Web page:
Our goal was to get patients the right care at the right time at the right place with the right team. The year before we opened the Mission Control Center, we declined more than 500 transfer patients due to capacity issues. Many of these patients could have been better served by one of our partner community hospitals, often closer to their home and family. With Mission Control, we have increased the number of patient transfers our health care system can accept by 6.4 percent, reduced the need to decline transfers by 18 percent, and successfully transferred 519 patients to our community partners.
What’s one of the biggest surprises you experienced in creating a mission control center?
A few years ago, we would have never considered inpatient flow and access to be a rewarding endeavor – most considered it similar to a bitter pill you have to swallow, a necessary evil. Instead, it has been one of the most rewarding projects in which I have had the privilege to participate in my health care career. It has allowed us to influence the route patients take in our system, engage with coworkers and look behind the curtain of hospital operations we never knew about, and, frankly, did not connect well.
The Mission Control Center has been a disruptive innovation for how we work together as teams and has increased the focus on solving our collective problems together. It is not as simple as turning the technology on and then the system is fixed. Rather, it has been an iterative process because the tiles – the digital displays of data in the center – have provided us with real-time feedback, motivating us to quickly improve our processes and change our roles to better perform.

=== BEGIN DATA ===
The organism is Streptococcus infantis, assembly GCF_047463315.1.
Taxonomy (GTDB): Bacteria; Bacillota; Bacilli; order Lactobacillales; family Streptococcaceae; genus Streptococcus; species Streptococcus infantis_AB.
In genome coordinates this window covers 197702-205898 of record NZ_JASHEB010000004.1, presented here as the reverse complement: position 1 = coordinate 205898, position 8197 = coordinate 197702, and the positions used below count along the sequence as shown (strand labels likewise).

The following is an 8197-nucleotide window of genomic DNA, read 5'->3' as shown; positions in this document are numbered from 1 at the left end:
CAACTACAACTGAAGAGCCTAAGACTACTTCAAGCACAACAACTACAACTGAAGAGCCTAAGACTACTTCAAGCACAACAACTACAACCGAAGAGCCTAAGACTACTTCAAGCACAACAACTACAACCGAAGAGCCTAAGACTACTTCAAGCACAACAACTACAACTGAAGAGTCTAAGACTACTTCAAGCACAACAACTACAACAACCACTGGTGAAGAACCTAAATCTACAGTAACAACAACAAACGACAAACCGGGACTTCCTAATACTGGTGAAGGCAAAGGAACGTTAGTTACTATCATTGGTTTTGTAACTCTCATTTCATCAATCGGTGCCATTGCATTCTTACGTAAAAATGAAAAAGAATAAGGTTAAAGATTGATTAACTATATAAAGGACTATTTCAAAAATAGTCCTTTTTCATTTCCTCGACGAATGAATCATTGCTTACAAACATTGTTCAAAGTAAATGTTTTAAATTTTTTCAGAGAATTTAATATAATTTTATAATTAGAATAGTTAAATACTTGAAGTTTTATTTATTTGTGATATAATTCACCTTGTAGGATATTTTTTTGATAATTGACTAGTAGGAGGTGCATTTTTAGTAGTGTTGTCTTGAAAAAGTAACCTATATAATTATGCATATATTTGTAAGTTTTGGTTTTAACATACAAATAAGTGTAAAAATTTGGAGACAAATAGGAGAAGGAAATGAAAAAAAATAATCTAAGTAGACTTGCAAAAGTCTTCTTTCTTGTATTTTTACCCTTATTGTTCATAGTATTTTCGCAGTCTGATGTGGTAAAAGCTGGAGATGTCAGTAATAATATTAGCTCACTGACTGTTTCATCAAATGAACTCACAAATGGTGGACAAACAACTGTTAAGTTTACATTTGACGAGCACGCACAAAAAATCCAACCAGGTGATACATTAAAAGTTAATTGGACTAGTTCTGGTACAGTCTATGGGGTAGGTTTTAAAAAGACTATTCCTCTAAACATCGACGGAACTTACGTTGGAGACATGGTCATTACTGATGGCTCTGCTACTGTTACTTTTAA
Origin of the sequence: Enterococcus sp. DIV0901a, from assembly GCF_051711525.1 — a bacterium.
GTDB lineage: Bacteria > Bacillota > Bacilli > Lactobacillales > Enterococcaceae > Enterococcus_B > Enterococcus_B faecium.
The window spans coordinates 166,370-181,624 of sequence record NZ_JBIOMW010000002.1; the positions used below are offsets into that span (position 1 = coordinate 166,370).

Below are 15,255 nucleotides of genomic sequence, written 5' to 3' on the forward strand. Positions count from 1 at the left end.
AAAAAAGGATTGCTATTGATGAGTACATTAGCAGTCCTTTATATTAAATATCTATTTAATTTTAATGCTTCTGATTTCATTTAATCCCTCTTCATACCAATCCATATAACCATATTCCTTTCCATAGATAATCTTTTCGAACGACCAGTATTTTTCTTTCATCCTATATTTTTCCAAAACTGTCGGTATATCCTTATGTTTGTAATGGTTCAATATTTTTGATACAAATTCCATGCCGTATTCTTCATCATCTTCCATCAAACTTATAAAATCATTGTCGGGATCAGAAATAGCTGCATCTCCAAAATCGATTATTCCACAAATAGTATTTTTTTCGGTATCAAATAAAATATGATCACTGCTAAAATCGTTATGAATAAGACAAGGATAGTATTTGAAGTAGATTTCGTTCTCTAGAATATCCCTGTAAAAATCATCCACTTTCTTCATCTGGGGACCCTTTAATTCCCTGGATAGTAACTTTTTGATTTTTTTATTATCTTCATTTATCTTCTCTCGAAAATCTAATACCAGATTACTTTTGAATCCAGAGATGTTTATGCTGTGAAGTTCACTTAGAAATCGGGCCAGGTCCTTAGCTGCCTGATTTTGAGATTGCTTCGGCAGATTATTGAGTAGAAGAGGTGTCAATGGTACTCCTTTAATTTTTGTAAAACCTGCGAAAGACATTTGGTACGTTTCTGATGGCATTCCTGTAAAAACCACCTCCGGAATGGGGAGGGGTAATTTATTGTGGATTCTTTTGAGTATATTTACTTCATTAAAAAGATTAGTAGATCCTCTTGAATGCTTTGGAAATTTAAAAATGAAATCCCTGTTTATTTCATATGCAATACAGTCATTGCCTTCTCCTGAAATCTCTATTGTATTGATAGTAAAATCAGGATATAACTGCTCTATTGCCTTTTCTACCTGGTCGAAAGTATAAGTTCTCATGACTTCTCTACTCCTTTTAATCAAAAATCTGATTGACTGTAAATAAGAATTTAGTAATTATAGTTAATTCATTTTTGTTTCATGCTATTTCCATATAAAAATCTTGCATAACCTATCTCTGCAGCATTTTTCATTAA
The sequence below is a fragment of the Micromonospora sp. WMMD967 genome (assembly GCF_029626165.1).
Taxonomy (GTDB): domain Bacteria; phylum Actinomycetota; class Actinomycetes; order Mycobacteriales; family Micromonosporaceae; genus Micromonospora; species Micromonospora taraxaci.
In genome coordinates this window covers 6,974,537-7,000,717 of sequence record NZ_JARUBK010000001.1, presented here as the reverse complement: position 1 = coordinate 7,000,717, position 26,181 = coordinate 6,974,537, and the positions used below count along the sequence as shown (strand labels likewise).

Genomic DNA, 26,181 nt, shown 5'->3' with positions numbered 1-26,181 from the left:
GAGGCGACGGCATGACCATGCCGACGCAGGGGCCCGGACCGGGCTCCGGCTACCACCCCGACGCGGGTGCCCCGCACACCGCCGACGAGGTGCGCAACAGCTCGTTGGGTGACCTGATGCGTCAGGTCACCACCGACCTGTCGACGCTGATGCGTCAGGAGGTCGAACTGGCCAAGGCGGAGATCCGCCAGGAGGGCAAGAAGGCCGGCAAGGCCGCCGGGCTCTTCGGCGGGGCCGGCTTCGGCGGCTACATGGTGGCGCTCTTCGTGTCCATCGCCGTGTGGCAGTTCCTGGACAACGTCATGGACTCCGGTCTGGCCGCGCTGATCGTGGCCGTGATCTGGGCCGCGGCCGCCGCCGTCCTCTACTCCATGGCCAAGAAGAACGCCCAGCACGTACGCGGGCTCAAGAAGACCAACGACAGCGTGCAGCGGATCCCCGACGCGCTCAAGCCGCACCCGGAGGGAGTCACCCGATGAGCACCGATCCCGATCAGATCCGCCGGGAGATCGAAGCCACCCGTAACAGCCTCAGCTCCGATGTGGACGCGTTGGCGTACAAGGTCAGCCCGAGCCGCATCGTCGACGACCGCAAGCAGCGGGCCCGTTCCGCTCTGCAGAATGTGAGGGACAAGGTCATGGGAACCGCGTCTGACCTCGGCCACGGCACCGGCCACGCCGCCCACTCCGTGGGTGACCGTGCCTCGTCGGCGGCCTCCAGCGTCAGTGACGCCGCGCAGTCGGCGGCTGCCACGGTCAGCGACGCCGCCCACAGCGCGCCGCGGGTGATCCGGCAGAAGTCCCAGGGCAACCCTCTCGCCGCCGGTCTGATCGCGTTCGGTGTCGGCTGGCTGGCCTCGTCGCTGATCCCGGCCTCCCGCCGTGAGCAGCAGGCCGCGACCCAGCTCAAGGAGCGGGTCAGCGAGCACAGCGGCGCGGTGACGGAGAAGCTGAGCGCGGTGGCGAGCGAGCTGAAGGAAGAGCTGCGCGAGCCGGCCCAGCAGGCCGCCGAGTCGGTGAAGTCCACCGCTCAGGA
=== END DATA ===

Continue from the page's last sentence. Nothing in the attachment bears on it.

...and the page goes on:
What advice do you have for other hospitals wanting to integrate a mission control center?
Go for it – most important, focus on the team and co-location aspects and give them the appropriate level of autonomy and responsibility to implement change. Having teams interact and learn from each other can revive lost energy and joy in being a health care team member at any level. Listen and observe and then trust that you have the right team to get the job done. And make it work at 2 a.m.
What inspires you to continue working in the challenging environment of health care each and every day?
As an emergency physician, I’m continually inspired by the privilege of caring for patients in the Emergency Department, and having the opportunity to positively impact the lives of our patients and their families on a systems level. Physicians are critical to carrying our complex health care system forward because we can be innovative about how we restructure care systems and have a clear purpose to serve our patients. I feel very lucky to be part of the work we have been doing at Mission Control because we have increased access to care for hundreds of patients in our region.
Every day is different and presents a new opportunity to make a difference for our patients, and for all of us working in health care. Together, as an interdisciplinary team, we can solve problems and come up with solutions that we couldn’t achieve in isolation. Using today’s technology in a positive way is such a refreshing process, worth getting up each day and continuing to innovate – we owe it to our patients.
How would you describe the future of health care in 3 words?
Challenging, innovative and restructuring
Challenging, promising and exciting